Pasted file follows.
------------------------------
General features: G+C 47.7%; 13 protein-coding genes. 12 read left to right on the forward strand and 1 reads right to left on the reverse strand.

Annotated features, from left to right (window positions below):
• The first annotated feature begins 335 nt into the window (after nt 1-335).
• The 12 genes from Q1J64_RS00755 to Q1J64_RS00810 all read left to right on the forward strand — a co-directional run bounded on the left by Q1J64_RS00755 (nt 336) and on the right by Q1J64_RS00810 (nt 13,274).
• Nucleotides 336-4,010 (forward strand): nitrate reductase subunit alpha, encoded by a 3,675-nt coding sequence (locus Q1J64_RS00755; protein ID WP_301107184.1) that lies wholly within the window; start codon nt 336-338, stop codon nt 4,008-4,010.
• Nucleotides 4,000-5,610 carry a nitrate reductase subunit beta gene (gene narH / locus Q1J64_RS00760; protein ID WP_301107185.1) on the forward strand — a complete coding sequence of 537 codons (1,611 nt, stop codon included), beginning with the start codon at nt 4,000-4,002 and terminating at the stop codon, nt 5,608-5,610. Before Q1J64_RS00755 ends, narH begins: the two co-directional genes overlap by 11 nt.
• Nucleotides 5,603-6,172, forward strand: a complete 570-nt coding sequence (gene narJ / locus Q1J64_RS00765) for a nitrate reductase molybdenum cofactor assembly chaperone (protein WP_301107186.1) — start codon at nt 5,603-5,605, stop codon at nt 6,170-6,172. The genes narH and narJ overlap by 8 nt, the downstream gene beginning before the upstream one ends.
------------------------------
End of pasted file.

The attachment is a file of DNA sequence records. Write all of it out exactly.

General features: G+C 47.7%; 13 protein-coding genes. 12 read left to right on the forward strand and 1 reads right to left on the reverse strand.

Annotated features, from left to right (window positions below):
• The first annotated feature begins 335 nt into the window (after nt 1-335).
• The 12 genes from Q1J64_RS00755 to Q1J64_RS00810 all read left to right on the forward strand — a co-directional run bounded on the left by Q1J64_RS00755 (nt 336) and on the right by Q1J64_RS00810 (nt 13,274).
• Nucleotides 336-4,010 (forward strand): nitrate reductase subunit alpha, encoded by a 3,675-nt coding sequence (locus Q1J64_RS00755; protein ID WP_301107184.1) that lies wholly within the window; start codon nt 336-338, stop codon nt 4,008-4,010.
• Nucleotides 4,000-5,610 carry a nitrate reductase subunit beta gene (gene narH / locus Q1J64_RS00760; protein ID WP_301107185.1) on the forward strand — a complete coding sequence of 537 codons (1,611 nt, stop codon included), beginning with the start codon at nt 4,000-4,002 and terminating at the stop codon, nt 5,608-5,610. Before Q1J64_RS00755 ends, narH begins: the two co-directional genes overlap by 11 nt.
• Nucleotides 5,603-6,172, forward strand: a complete 570-nt coding sequence (gene narJ / locus Q1J64_RS00765) for a nitrate reductase molybdenum cofactor assembly chaperone (protein WP_301107186.1) — start codon at nt 5,603-5,605, stop codon at nt 6,170-6,172. The genes narH and narJ overlap by 8 nt, the downstream gene beginning before the upstream one ends.